And he left again.
Misurina was waiting for him sitting on the highest battlement of the castle and as soon as she saw him:
– Well – she shouted – did you bring it to me?
-Yes, I brought it to you,- the poor man gasped, dripping with sweat; and after taking the girl by the hand to talk to her better, he told her about the embassy of the Mount Cristallo fairy.
Misurina clapped her hands.- Is it just that? Daddy give me the mirror, and don’t think about it. To become one mountain must be a beautiful thing. First of all you will no longer die, then you will cover yourself with meadows and woods and I will enjoy it.
The poor man paled, but there was anything he could do, his sentence had been decreed. As soon as Misurina had grabbed the mirror, Sorapìs broadened, expanded, swelled, he seemed rising in the sun; he became petrified, and in an instant was transformed in the mountain that still stands in front to the Mount Cristallo.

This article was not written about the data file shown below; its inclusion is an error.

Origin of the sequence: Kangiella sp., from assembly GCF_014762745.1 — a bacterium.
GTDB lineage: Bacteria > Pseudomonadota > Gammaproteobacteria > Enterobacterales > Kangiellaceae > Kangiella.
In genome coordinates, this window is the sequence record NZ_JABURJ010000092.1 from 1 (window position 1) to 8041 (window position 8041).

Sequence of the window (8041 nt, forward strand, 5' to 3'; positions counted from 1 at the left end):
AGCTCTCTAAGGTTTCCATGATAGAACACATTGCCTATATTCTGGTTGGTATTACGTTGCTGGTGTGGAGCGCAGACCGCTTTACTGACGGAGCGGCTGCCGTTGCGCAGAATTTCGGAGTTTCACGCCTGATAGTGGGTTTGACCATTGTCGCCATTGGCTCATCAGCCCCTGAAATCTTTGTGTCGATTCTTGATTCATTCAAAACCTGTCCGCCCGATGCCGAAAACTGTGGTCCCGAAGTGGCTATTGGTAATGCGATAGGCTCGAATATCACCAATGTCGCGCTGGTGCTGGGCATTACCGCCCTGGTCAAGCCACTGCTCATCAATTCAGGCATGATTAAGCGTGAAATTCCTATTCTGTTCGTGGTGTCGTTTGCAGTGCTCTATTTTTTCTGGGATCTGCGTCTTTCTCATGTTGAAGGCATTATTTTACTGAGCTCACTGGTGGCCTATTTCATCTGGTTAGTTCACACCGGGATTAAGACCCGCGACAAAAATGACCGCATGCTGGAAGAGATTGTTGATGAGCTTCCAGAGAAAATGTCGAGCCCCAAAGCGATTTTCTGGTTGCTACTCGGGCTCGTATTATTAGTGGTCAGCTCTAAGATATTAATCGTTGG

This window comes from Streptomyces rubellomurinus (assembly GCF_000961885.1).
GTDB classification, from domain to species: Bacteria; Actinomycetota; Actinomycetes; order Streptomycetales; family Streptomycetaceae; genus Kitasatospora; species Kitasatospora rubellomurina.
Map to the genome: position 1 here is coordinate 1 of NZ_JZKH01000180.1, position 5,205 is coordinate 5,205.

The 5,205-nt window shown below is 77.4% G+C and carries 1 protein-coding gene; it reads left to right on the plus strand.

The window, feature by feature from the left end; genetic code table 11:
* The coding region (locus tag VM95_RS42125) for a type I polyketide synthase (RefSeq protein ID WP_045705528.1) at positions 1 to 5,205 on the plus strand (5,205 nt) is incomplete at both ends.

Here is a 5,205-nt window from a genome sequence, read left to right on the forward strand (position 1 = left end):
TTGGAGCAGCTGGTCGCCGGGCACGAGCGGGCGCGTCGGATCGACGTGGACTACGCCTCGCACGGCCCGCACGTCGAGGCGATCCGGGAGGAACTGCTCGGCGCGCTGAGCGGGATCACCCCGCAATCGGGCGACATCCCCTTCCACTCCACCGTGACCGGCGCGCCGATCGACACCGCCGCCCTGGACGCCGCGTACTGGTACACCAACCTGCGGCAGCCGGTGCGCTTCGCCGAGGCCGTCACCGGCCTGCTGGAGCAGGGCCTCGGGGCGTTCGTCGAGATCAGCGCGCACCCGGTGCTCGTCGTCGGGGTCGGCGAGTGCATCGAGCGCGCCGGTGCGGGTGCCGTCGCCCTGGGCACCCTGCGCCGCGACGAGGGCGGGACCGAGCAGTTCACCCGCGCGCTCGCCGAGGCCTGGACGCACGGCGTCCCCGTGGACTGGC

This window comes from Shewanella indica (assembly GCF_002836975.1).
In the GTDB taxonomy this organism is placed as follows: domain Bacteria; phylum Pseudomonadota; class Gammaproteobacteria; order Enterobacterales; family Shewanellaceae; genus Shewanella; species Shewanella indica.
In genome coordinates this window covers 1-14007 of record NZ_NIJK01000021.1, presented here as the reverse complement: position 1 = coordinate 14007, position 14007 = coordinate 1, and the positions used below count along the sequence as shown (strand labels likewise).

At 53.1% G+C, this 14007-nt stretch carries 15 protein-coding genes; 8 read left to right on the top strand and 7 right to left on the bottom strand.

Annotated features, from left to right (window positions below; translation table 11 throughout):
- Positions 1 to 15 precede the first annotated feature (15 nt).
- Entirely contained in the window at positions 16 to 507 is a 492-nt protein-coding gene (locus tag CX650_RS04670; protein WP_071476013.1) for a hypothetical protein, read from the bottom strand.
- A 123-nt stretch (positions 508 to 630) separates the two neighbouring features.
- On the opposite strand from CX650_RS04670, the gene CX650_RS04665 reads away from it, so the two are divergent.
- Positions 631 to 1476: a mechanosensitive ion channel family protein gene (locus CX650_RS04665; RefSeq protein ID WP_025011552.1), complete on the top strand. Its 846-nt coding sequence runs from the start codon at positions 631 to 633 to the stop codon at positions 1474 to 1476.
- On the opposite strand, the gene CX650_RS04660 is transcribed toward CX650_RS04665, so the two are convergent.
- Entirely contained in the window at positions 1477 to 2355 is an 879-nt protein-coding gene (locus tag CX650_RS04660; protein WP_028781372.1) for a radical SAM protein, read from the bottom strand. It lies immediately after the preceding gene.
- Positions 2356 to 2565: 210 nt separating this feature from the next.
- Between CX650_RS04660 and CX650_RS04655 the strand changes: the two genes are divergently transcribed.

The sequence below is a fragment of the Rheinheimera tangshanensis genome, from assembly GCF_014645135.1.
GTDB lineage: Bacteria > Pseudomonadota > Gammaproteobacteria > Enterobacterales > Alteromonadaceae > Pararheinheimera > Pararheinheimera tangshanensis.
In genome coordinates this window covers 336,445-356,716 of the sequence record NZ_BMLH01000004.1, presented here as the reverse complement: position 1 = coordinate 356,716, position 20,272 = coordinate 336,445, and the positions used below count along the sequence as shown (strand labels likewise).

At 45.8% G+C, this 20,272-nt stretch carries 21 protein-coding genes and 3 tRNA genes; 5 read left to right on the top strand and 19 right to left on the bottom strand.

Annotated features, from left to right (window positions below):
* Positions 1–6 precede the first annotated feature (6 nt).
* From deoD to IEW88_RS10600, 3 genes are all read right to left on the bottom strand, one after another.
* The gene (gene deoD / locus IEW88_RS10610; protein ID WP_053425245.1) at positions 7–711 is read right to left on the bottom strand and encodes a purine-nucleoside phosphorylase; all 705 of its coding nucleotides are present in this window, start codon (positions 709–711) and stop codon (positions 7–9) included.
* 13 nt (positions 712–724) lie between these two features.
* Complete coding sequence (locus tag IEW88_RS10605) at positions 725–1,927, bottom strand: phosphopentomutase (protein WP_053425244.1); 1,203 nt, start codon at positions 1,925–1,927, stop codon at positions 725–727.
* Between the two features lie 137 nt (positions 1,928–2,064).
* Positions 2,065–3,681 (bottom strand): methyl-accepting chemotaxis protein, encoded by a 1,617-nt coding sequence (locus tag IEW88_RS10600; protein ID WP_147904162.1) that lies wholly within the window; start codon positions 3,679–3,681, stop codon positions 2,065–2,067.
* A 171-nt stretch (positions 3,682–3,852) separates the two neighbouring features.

Misurina suddenly found herself raised to that prodigious height, on the crest of a white and bare mountain, where gradually his father’s eyes died. She cried terribly and, taken by dizziness, with her green mirror fell down. Then, tears began to fall from Sorapìs’ almost lifeless eyes and tears and tears kept falling, until the eyes died out and the tears no longer rained. Those tears formed the lake under which Misurina and the mirror lie and in that lake the Mount Sorapìs is reflected and looks with his dead eyes for his dead child.
Jung, C G, and Karl Kerényi. Essays on a Science of Mythology: The Myth of the Divine Child and the Mysteries of Eleusis. New York: Pantheon Books, 1973. Print.
Pina Ballario. “Lo specchio di Misurina” in Fiabe e leggende delle Dolomiti. Firenze: Giunti, 1973, pp. 17-30. Print. The English translation is mine.
Richard Buxton. Forms of Astonishment : Greek Myths of Metamorphosis. Oxford University Press, 2009. Print.
De Matteis, Giuseppe. Le metafore della terra. La geografia unama tra mito e scienza. Milano: Feltrinelli, 1985. Print
“Joos de Momper the Younger, Anthropomorphic Landscape c.1600-1635.jpg.” Wikimedia Commons, the free media repository. 19 Jun 2018, 16:18 UTC. 29 Jun 2019.